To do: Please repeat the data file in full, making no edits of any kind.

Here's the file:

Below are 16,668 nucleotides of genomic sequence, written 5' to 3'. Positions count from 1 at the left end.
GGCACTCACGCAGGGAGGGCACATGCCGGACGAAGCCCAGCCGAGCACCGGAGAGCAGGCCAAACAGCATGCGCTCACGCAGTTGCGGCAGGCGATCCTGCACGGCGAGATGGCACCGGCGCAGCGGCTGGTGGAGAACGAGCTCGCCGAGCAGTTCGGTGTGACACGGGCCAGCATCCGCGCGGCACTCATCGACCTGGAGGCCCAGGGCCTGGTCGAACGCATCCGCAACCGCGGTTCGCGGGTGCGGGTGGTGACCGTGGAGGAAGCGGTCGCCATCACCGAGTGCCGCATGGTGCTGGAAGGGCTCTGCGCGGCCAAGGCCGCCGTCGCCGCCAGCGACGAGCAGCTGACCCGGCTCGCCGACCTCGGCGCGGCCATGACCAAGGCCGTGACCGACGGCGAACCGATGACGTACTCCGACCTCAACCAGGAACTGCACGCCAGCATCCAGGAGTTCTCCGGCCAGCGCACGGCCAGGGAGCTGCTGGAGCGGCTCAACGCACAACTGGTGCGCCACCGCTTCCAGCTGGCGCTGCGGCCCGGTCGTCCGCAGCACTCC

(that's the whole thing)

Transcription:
Below are 16,668 nucleotides of genomic sequence, written 5' to 3'. Positions count from 1 at the left end.
GGCACTCACGCAGGGAGGGCACATGCCGGACGAAGCCCAGCCGAGCACCGGAGAGCAGGCCAAACAGCATGCGCTCACGCAGTTGCGGCAGGCGATCCTGCACGGCGAGATGGCACCGGCGCAGCGGCTGGTGGAGAACGAGCTCGCCGAGCAGTTCGGTGTGACACGGGCCAGCATCCGCGCGGCACTCATCGACCTGGAGGCCCAGGGCCTGGTCGAACGCATCCGCAACCGCGGTTCGCGGGTGCGGGTGGTGACCGTGGAGGAAGCGGTCGCCATCACCGAGTGCCGCATGGTGCTGGAAGGGCTCTGCGCGGCCAAGGCCGCCGTCGCCGCCAGCGACGAGCAGCTGACCCGGCTCGCCGACCTCGGCGCGGCCATGACCAAGGCCGTGACCGACGGCGAACCGATGACGTACTCCGACCTCAACCAGGAACTGCACGCCAGCATCCAGGAGTTCTCCGGCCAGCGCACGGCCAGGGAGCTGCTGGAGCGGCTCAACGCACAACTGGTGCGCCACCGCTTCCAGCTGGCGCTGCGGCCCGGTCGTCCGCAGCACTCC